The ministry needs at least Shs932b to fully enhance salary of all scientists, according to inside sources.

In interviews last month, both Finance minister Matia Kasaija and his Information counterpart Chris Baryomunsi confirmed a Cabinet decision to enhance scientists’ salaries as President Museveni has repeatedly promised.

But like UMA members, the allied health professionals also want the government to reduce taxes on their salaries from 30 percent to 10 percent amid rising cost of living.

The health sector has been rocked by back-to-back industrial actions over pay and working conditions, the latest by medical records officers.

The professionals yesterday said Health, their parent ministry, failed to ensure equal treatment and remuneration across board.

The UPSTU, on the other had, said on April 21, that their national executive committee resolved that “effective May 9, 2022, all science teachers across the country will lay down tools”.

The timing of the planned protest coincides with the reopening of schools for second term.

“Stop diverting funds [98b provided in 2018/2019 Financial Year] meant to enhance salaries for science teachers. Pay graduate Science teachers Shs4m and Grade Five like other scientists,” the science teachers argued.

A science teacher currently earns Shs1.2m per month, according to information from Public Service ministry.

Before calling off their strike on Tuesday, Dr Samuel Oledo, the UMA president, had said they planned a repeat strike from May 1 because increments reflected for the other doctors from special grade (specialist) up to the senior consultants were not in line with the President’s directive.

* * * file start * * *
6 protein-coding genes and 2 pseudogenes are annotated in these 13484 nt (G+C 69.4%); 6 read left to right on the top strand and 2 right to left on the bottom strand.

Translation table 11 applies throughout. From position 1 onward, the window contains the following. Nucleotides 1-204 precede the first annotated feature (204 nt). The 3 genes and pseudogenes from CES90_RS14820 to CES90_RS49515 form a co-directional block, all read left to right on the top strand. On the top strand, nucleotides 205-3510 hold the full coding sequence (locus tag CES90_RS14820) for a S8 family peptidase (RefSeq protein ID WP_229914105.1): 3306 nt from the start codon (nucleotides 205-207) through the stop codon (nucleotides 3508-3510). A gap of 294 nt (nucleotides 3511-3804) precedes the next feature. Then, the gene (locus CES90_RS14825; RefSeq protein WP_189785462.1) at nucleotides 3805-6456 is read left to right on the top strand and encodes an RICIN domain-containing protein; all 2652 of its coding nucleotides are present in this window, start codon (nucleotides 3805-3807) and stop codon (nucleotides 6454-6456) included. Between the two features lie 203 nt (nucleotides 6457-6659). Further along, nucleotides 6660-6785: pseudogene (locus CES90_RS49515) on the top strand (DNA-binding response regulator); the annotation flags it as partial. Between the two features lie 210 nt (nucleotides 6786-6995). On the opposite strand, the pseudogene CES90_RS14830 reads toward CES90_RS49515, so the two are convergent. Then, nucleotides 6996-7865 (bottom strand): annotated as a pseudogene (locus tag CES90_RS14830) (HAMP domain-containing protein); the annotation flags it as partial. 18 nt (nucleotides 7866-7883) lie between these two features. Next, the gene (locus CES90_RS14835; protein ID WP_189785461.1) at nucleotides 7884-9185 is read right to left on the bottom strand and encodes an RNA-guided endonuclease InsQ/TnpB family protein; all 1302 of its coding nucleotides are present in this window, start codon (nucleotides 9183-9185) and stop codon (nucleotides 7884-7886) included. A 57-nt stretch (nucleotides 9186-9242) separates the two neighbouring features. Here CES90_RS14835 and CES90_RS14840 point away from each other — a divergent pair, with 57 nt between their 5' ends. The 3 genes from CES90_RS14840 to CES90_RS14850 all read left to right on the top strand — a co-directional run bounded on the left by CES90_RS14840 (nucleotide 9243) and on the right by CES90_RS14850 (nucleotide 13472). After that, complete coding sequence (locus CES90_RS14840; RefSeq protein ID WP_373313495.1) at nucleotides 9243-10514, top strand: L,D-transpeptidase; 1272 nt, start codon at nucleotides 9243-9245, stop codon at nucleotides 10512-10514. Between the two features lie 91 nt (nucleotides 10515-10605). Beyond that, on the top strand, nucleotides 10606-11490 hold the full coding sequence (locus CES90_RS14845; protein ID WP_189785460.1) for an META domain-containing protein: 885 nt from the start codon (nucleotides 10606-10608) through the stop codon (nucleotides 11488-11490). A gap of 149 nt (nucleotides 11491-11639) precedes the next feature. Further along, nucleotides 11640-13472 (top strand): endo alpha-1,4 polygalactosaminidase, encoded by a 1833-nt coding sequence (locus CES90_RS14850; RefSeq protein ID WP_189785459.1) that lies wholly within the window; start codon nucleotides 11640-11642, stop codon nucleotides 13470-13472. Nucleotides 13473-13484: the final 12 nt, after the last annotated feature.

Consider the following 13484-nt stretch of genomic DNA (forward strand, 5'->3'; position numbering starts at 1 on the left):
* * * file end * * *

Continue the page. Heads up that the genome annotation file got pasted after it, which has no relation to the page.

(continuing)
“The medical officers got the enhancement they needed (from Shs3m to Shs5m), but other higher-grade doctors and consultants didn’t,” he said.

President Museveni had ordered a minimum of Shs5m for the entry-level medical officer, or doctor, and Shs20m monthly pay for the highest officer, which is a senior consultant.

According to a copy of a document said to be from the Ministry of Public Service, which this newspaper has seen, senior consultants, who are currently earning Shs7.3m per month, will get Shs8.7m from July, lower than what UMA negotiated.

On Tuesday, Dr Herbert Luswata, the UMA secretary general, said they received a positive signal that grievances birthing the May strike are being resolved.  

Dr Luswata said he had been informed that allocations of “Shs20m for a senior consultant, Shs15m for a consultant, Shs10m for a specialist, Shs5m entry-level medical officer” have been made.

If not implemented, UMA members will lay down tools on May 31, he said.

Poor planning

Dr Abed Bwanika, the Kimanya-Kabonera County MP, and Dr Denis Kibira of Coalition for Health Promotion and Social Development (HEPS) Uganda, told this reporter earlier that selectively enhancing the salary of particular workers will not heal civil servants’ grievances.

“There should be a [salary review] commission to harmonise the pay of all civil servants, not only scientists,” Dr Bwanika, a former unsuccessful presidential candidate, said, resurrecting a long-standing debate.

Dr Arthur Bainomugisha, the executive director of Advocates Coalition for Development and Environment (Acode), expressed similar sentiments, arguing that “when you increase doctors’ salaries right now, another group will rise and then another one. It can bring the government to its knees”.


Salary changes from next financial year (July)

Medical officers: Shs3m to Shs5m

Medical specialist: Shs4.5m to Shs10m

Consultant: Shs6m to Shs15m

Senior consultant: Shs7.3m to Shs20m

Nurses and other health workers (certificate holders): Shs613,000 to Shs1m

Nurses and other health personnel (diploma holders): Shs1.2m to Shs2m

Source: Uganda Medical Association and Ministry of Public Service